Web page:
Acoustics / Psychoacoustics

When the duration of a sound is less than the time threshold required for PITCH recognition, the sound is heard as a click, rather than a TONE. The sound itself is usually called a click.


The time or duration threshold depends on the number of CYCLEs or PERIODs present in the sound and therefore is FREQUENCY dependent, as can be seen from the graph. At 1000 Hz, for instance, the duration of a pure tone must be about 12 ms for the pitch to be recognized. With instrumental sounds, the threshold depends on the kind of ATTACK or onset of the sound, being less for soft onsets.

A general principle, as stated in the LAW OF UNCERTAINTY, is that frequency cannot be determined more precisely than the inverse of the total duration of the sound. For 12 cycles of a 1 kHz tone, then, the uncertainty in the frequency would still be about 80 Hz. After about 40 ms, a steady pitch can be ascribed.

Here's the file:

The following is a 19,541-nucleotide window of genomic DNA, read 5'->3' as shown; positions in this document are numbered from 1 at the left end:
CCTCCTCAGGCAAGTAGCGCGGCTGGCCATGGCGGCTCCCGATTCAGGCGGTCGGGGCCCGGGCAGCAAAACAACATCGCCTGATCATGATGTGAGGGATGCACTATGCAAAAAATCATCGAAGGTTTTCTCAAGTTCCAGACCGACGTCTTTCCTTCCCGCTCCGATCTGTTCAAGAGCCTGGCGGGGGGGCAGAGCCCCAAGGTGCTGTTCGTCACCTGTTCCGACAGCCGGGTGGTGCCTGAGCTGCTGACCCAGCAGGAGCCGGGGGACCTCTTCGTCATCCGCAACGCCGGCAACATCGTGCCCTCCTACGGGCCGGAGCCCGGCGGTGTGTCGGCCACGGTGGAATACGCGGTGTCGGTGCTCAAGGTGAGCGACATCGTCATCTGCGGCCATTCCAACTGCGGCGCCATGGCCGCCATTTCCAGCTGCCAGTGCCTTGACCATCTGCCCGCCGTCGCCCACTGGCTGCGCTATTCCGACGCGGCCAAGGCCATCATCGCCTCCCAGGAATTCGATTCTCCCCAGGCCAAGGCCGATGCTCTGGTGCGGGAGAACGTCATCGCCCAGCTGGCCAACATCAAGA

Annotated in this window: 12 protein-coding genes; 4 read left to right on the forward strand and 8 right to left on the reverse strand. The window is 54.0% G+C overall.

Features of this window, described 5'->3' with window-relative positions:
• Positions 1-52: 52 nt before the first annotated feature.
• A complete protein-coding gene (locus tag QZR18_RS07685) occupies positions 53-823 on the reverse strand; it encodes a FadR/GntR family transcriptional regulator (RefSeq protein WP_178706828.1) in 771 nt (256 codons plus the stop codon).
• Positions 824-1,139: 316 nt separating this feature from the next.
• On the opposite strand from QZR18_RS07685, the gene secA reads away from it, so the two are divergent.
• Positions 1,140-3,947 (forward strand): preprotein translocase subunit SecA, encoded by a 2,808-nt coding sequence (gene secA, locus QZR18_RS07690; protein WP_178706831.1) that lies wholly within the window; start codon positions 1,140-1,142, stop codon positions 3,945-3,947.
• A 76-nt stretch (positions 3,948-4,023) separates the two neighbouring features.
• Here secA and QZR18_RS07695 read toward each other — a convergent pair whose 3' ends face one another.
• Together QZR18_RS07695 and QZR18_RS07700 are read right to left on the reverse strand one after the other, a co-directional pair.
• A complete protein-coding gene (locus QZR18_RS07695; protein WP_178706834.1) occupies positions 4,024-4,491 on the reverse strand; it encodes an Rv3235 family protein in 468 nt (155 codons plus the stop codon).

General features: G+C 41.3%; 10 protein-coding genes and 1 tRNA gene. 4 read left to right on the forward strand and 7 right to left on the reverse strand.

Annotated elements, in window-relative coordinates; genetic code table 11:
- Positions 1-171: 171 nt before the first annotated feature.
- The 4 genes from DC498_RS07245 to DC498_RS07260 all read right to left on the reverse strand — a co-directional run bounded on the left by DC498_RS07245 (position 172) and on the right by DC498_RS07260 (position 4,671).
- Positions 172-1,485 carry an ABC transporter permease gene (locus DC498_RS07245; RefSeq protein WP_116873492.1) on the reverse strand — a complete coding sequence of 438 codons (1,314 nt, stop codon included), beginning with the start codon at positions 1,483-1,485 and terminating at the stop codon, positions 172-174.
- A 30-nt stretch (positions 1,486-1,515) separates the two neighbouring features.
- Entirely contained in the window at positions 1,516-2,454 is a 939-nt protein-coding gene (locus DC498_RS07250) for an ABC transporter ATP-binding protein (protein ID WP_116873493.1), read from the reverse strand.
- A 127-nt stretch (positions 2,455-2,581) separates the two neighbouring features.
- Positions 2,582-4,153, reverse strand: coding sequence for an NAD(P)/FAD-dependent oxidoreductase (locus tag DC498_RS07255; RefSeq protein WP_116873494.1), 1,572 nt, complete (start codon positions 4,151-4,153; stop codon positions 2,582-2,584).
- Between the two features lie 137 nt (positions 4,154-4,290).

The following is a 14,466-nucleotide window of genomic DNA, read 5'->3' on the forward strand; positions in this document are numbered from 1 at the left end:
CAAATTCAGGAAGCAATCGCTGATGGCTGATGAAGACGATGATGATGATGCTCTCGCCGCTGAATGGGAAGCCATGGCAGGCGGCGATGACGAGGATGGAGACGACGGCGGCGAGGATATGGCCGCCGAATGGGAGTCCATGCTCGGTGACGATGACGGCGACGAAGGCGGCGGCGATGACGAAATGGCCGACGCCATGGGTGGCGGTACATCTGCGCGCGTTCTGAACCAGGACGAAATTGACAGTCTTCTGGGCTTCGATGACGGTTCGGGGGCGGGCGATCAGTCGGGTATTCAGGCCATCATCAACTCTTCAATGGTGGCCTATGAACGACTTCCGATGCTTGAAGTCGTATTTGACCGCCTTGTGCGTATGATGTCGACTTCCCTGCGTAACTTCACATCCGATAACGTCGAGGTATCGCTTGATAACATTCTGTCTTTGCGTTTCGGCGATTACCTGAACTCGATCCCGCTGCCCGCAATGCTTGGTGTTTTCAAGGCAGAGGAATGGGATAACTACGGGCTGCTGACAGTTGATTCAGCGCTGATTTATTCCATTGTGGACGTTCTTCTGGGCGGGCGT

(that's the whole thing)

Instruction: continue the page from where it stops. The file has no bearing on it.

The apparent LOUDNESS of a click will fall off below about a half second, as can be heard in the accompanying sound example.

When a sound has a sharp attack, the onset TRANSIENTs are heard as a click. Similarly, any sudden transient in a sound will be heard as a click (see ENVELOPE). Sounds similar to clicks are used to test BINAURAL HEARING and to determine REVERBERATION time.

When a tape SPLICE is incorrectly made, as in a TAPE LOOP, a click or 'bump' may result.

The duration of a tone in cycles required to ascribe a definite pitch (from Olson, Music, Physics and Engineering, Dover, 1967, p. 250, after Burck, Kotowski, and Lichte; von Békésy and Turnbull, used by permission).


Duration thresholds below which sine tones lose their sense of pitch (upper curve) and become clicks (lower curve).

Sound Example: 1 kHz sine tone with duration of 40 ms being shortened to a 2 ms broad-band click.